I can't commission, should I stay in ROTC

Discussion in 'ROTC' started by nicknoodles, Sep 29, 2016.

  1. nicknoodles

    nicknoodles Member

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    Here is some background information. I have had mild hearing loss since I was 5. At that age I was given hearing aids at and as I grew older, I wore them less and less. In high school I rarely wore them and still excelled in school. My senior year of high school I applied to the USNA and nrotc scholarship and did not recieve either. I was medically disqualified for my hearing loss, but was told that I still had the opportunity to get a waiver (my hearing exceeded the standards at 2000Hz). Since I wasn't appointed to the academy or scholarship, I was never given a waiver. I was told by the academy that I was not denied an appointment because of my disability. After being rejected, I still wanted to become an officer and did not give up.

    Flash forward to the present, I am a freshmen at NC state in the college of engineering. I joined the Naval ROTC college program here in hopes to one day pick up a scholarship or advanced standing. The program has been tough (waking up early everyday, preparing uniforms, pqs, etc) and I am always busy. However, I knew that all the hard work would pay off if i could one day gain a commission. At my orientation (about 8 weeks ago) we filled out paperwork and I marked that I had hearing loss. This alerted my active duty staff and we worked to sort it all out. I gave them my most recent hearing test, took another hearing test, and showed them a letter from dodmerb saying I could receive a waiver. It took me a few weeks to get all of this done.

    2 days ago I spoke with my advisor and was informed that due to my hearing loss, I would not be able to commission in the Navy or Marine Corps. I was heartbroken. I called the Navy medical professionals and they told me the same information. My parents told me that I could still serve the military as a civilian, but I know it wouldn't be the same experience as being a SWO. Even though I cant commission, my advisor said I could stay with the program if i wanted (i would be able to stay until my junior year). It's been very hard lately to sit through my navy labs and classes and learn about communities I can't join. I'm undecided on what I want to do. I didn't mind the hard work when I knew it could one day pay off and I've already made friends with the program. However now that I know i can't commission, I already find it hard to find some motivation. I think i'm going to stay until the semester is over or if it gets too challenging. Any advice on what I should do is appreciated.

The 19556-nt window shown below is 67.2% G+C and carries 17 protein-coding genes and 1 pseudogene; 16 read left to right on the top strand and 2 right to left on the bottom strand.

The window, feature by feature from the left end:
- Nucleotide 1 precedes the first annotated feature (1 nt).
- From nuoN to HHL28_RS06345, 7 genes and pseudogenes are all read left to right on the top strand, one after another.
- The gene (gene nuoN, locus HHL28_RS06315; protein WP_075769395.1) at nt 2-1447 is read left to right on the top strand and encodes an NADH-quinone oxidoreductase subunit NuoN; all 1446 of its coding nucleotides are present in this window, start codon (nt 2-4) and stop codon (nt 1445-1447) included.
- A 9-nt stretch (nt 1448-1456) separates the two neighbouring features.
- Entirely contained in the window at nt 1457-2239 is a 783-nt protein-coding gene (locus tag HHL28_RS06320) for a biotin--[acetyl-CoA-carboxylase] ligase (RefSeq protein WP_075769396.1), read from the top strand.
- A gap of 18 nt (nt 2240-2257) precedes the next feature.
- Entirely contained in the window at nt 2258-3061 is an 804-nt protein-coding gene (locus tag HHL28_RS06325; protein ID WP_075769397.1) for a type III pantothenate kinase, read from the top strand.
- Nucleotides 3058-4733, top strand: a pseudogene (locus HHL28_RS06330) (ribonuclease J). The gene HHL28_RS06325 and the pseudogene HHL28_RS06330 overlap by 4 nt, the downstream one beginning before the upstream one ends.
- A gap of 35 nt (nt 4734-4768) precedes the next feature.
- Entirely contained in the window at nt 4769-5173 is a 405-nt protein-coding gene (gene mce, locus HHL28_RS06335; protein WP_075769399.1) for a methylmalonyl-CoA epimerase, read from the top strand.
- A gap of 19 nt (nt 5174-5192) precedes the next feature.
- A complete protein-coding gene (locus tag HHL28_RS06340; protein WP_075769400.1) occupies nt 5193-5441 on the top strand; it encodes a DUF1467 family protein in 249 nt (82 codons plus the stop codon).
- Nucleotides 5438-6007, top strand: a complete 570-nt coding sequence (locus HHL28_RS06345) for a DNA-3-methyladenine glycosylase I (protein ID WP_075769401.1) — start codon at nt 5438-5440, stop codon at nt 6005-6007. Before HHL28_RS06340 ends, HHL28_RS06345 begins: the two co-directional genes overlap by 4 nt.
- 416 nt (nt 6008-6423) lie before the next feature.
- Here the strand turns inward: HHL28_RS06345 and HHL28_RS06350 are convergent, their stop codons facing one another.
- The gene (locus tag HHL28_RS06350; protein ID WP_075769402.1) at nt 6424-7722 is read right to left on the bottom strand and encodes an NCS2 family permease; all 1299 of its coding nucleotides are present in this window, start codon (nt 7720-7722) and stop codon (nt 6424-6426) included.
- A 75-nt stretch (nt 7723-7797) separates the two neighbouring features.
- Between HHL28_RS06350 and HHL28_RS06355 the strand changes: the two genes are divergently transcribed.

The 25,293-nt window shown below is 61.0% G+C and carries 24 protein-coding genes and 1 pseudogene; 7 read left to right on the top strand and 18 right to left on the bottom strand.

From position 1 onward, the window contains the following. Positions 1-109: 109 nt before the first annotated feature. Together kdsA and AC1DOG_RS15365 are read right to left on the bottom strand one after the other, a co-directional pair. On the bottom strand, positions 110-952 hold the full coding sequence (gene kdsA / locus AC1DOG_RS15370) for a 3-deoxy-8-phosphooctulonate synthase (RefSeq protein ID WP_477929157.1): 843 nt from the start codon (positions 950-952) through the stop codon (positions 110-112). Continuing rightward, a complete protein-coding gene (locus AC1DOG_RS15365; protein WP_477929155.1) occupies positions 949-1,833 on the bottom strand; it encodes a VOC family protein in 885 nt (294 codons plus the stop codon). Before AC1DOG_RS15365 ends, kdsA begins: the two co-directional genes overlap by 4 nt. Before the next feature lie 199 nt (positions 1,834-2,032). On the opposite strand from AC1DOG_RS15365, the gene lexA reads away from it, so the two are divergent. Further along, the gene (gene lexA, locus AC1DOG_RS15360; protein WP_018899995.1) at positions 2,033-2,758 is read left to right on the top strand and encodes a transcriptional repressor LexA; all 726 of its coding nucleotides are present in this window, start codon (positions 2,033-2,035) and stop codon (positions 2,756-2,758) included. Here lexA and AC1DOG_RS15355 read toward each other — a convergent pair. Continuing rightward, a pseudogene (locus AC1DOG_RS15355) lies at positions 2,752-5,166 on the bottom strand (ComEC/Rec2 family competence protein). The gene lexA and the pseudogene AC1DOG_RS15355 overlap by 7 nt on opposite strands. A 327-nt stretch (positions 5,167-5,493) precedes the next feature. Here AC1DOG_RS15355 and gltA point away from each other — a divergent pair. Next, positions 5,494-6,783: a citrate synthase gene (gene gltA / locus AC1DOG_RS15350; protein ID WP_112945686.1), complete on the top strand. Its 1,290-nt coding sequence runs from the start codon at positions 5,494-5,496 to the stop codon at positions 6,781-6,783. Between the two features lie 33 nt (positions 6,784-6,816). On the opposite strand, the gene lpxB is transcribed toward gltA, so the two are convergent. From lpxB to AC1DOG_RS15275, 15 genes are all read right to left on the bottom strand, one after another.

2. AROTC-dad

    AROTC-dad Just a dad

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    Consider speaking to the NC State Army Recruiting Operations Officer (ROO) and inquire if your hearing level would allow you to commission in the Army.

    Here is the link to the NC State Cadre:
    https://army.dasa.ncsu.edu/our-team/
     
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  3. kinnem

    kinnem Moderator

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    There is no reason you cannot remain friends with folks in the program even if you withdraw. My son has many friends who withdrew from his NROTC program for various reasons. Even though he has no commissioned as is no longer in college he is seeing some of these friends while on leave. That being said, there are leadership lessons you can learn in the program that you will not learn elsewhere. As you've implied there are also time management lessons you can learn. You need to weigh these things against an increased focus on academics and GPA.
     
  4. ENwifeArmyMom

    ENwifeArmyMom Member